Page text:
Alumna puts knowledge to use
When Liberty University graduate student Amanda Jacobsen accepted an internship with Leftfield Pictures in New York City in March, she never imagined that she would end up working in casting.
Looking back on a summer of work in the company’s casting department, Jacobsen recalled the set of circumstances that led to her eye-opening opportunity to work with shows such as Pawn Stars, American Restoration and Counting Cars, among others.
“It was random,” Jacobsen said. “I had messaged my coordinator and said, ‘I don’t have anything to do today.’ He goes, ‘Okay, casting needs help.’ Eight weeks later, I was still working in casting. They really liked me, and they said I’m just really good at what they needed.”
She soon found that her new assignment allowed her to use her ability to make connections with people to her advantage when casting for shows.
“Before I got picked to work in casting, I was just doing different jobs like making character boards, running errands, things like that,” Jacobsen said. “So it was really like a God thing that I was chosen to work in casting, because I wasn’t doing typical intern stuff.”
Leftfield Pictures works on producing reality television, and according to its website, the company has produced 15 pilots in its history, all of which were made into full-fledged television shows. Jacobsen’s background in television made it a perfect fit.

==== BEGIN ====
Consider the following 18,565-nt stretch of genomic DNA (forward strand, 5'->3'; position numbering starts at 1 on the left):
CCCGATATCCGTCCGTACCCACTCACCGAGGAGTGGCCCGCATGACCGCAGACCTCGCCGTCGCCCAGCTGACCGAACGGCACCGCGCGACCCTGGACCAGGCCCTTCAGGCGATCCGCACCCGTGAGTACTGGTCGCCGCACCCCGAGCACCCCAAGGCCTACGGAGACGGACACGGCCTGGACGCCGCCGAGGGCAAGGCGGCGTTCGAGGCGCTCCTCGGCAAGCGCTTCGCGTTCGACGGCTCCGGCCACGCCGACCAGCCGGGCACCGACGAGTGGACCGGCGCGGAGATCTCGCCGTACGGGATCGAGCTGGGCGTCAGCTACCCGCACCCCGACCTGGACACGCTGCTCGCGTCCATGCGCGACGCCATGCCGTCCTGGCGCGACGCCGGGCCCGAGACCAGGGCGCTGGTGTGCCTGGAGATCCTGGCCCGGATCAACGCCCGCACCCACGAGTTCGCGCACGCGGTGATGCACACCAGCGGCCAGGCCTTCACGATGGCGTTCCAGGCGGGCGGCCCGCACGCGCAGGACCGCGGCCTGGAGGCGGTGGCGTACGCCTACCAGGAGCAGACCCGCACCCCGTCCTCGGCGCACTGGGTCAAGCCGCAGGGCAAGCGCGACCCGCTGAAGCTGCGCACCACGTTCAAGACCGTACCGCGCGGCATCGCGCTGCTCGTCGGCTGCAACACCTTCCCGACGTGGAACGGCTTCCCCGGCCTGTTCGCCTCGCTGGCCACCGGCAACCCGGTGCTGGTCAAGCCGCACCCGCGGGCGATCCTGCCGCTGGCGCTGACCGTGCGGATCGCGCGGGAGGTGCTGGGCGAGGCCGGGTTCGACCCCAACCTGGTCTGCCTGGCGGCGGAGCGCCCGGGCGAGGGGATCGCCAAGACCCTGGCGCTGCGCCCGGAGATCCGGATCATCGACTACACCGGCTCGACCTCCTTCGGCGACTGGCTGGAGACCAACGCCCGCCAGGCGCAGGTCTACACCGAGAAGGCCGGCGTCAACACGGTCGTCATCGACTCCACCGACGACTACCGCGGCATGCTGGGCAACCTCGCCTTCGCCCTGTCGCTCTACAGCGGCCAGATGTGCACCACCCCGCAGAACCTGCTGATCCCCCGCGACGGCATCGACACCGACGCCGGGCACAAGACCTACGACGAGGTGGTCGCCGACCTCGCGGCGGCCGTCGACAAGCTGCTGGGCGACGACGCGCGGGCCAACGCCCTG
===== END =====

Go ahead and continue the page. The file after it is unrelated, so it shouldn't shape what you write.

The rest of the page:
Majoring in television broadcasting while she pursued her undergraduate degree in communications, Jacobsen worked for Option LU, a television show put together by students with the help of graduate assistants. She now co-produces the show as a graduate assistant while she works toward her master’s in media and communication.
“Amanda has shown considerable skill in the producing end of the business — that is, the logistical and organizational side of production,” Liberty Professor Carey Martin, who has had Jacobsen as a student for multiple classes and who also serves as the chairman for her thesis, said. “(She) is a hard-working, outgoing, and creative student.”
According to Jacobsen, she met a television casting producer at a get-together with friends eight months ago, and her new acquaintance encouraged her to apply for an internship at Leftfield Pictures.
“It was just funny how everything worked out,” Jacobsen said. “If I had moved to California this summer, it would have been tough to write a thesis, (and) see people I
As Jacobsen watched the events of the summer unfolded, she reflected on the path she almost chose in school and how it would have changed her future.
“Honestly, I thought I was going to be a business major,” Jacobsen said.
“I really just didn’t know what direction I wanted God to take me. I’ve always had (a) vision of grandeur types of things. And I said, ‘Well, what’s the next best thing? It has to be doing broadcast.’ Once I started taking classes, I was like, ‘This is it. This is for me.’”
Jacobsen had another brush with the entertainment industry when her father met a location director for “The Amazing Spider-Man 2.” After exploring the possibility of an internship on the set of the movie, she eagerly accepted the chance to just work as an extra.
She will graduate in December, but Jacobsen said she still leaves the door open for wherever God chooses to lead her. Whatever it is, chances are it will probably come straight out of left field.